By: Brad Pope
Each year when football season arrives, the Vol Navy gathers on the banks of the Tennessee River. Houseboats, cabin cruisers, cuddy cabins, ocean yachts, and deck boats gather to the sound of Rocky Top for the world’s largest collegiate floating tailgate party. The University of Tennessee and the University of Washington in Seattle, Washington are the only schools in the country to have college football stadiums adjacent to a body of water.
History says that the Vol Navy began in 1962 when then Tennessee football broadcaster George Mooney began each game day traveling to Neyland Stadium via the Tennessee River. Mooney preferred to travel via river because the traffic was so bad in Knoxville on game days. Others soon discovered the new route free from traffic and numbers continued to grow until fans took on the name “The Vol Navy”.
Members of the Vol Navy come from homes in Tellico, Watts Bar, and Fort Loudon Lake. Many fans also travel from afar as many members of the Volunteer Navy travel in yachts and cruisers from Chattanooga, Huntsville, and many other distant locations. The Volunteer Navy has grown to over 200 different boats on any given game day in Knoxville. Most members of the Volunteer Navy arrive outside of Neyland Stadium as early as 3 days before game day, tailgating and preparing for their beloved Volunteers to play football.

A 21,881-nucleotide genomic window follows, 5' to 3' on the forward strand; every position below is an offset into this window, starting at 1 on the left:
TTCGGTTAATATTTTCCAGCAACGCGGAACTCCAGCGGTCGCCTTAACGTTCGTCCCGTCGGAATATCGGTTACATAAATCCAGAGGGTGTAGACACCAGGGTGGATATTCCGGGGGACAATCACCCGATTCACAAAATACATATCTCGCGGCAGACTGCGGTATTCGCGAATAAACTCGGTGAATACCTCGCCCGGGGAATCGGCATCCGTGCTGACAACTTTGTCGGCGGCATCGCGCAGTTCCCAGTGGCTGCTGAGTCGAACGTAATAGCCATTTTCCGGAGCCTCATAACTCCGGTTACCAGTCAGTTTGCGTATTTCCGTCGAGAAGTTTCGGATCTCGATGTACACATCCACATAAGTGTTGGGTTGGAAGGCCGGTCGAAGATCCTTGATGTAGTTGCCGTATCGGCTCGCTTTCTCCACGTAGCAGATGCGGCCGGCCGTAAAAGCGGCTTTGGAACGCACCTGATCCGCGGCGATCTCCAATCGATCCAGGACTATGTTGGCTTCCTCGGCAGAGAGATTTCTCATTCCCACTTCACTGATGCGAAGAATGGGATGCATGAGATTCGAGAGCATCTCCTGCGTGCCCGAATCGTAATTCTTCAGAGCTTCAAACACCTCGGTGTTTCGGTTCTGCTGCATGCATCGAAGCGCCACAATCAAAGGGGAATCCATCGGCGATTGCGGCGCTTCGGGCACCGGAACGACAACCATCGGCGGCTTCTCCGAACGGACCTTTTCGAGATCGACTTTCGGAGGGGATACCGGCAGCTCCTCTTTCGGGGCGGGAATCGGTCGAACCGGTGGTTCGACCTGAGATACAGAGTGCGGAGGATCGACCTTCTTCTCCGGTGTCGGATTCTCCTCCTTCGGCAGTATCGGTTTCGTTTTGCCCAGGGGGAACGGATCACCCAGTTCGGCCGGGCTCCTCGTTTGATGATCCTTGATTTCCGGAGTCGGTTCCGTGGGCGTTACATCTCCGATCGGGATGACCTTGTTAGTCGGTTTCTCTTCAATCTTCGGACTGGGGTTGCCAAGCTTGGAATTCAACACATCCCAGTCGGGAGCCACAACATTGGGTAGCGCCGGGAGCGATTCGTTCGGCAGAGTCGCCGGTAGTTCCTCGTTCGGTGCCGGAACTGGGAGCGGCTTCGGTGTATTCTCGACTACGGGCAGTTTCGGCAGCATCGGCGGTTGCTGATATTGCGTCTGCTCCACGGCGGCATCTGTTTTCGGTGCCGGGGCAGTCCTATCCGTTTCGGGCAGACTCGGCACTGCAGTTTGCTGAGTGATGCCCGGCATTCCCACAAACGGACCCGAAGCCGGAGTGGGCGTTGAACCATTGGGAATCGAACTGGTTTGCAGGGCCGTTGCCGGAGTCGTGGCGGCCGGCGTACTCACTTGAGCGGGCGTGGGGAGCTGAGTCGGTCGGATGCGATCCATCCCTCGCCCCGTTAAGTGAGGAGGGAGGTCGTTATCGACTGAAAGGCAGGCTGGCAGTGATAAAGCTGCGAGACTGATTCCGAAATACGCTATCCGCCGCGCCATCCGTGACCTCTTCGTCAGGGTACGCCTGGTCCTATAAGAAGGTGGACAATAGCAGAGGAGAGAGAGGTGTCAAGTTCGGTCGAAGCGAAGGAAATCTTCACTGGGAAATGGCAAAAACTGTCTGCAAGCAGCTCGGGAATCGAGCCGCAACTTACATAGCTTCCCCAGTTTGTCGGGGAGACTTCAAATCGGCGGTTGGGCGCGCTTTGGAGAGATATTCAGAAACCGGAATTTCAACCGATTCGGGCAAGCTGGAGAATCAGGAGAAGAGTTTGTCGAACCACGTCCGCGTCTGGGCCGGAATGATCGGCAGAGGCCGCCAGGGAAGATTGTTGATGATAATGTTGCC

Photo from Meredith Savage.
By the time kickoff arrives and the Tennessee football team is running through the T, most of the Vol Navy makes their way across Neyland Drive and into the packed stadium of over 100,000 fans. Others simply watch the game from their televisions on their boats and continue to tailgate. Each score by the hometown Volunteers brings a giant fireworks show that is best seen from the Volunteer Navy’s riverfront location.
After the game, the Vol Navy returns to the docks on the Tennessee River. Some leave and return home immediately after the game while others will stay the night and head home on Sunday. Many will simply stay docked outside of the stadium and tailgate until the next home game.
During the 1975 game against the LSU Tigers there was a public address announcement made for a patron to “move your boat, please,” so a barge could make its way up the river. It is amazing how such a great tradition formed only because one man wanted a way to beat the traffic. Thanks to former broadcaster George Mooney we now have the “Vol Navy” as part of the ambience of Tennessee football.
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